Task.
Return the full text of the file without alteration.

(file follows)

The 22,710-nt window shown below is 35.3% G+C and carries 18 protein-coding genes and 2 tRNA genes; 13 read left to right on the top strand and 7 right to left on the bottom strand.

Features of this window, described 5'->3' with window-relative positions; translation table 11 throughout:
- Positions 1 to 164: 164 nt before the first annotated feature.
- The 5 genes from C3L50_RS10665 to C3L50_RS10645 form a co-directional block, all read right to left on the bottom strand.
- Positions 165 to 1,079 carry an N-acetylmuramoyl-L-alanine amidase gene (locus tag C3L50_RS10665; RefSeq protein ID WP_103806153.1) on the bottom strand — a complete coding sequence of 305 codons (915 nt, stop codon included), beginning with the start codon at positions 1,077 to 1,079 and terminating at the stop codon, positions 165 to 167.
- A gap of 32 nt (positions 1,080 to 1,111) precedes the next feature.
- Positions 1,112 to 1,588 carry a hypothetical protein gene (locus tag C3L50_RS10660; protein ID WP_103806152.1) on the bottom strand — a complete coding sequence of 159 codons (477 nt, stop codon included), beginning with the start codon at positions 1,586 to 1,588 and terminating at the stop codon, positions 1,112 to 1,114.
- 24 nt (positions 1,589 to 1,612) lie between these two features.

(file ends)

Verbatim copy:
The 22,710-nt window shown below is 35.3% G+C and carries 18 protein-coding genes and 2 tRNA genes; 13 read left to right on the top strand and 7 right to left on the bottom strand.

Features of this window, described 5'->3' with window-relative positions; translation table 11 throughout:
- Positions 1 to 164: 164 nt before the first annotated feature.
- The 5 genes from C3L50_RS10665 to C3L50_RS10645 form a co-directional block, all read right to left on the bottom strand.
- Positions 165 to 1,079 carry an N-acetylmuramoyl-L-alanine amidase gene (locus tag C3L50_RS10665; RefSeq protein ID WP_103806153.1) on the bottom strand — a complete coding sequence of 305 codons (915 nt, stop codon included), beginning with the start codon at positions 1,077 to 1,079 and terminating at the stop codon, positions 165 to 167.
- A gap of 32 nt (positions 1,080 to 1,111) precedes the next feature.
- Positions 1,112 to 1,588 carry a hypothetical protein gene (locus tag C3L50_RS10660; protein ID WP_103806152.1) on the bottom strand — a complete coding sequence of 159 codons (477 nt, stop codon included), beginning with the start codon at positions 1,586 to 1,588 and terminating at the stop codon, positions 1,112 to 1,114.
- 24 nt (positions 1,589 to 1,612) lie between these two features.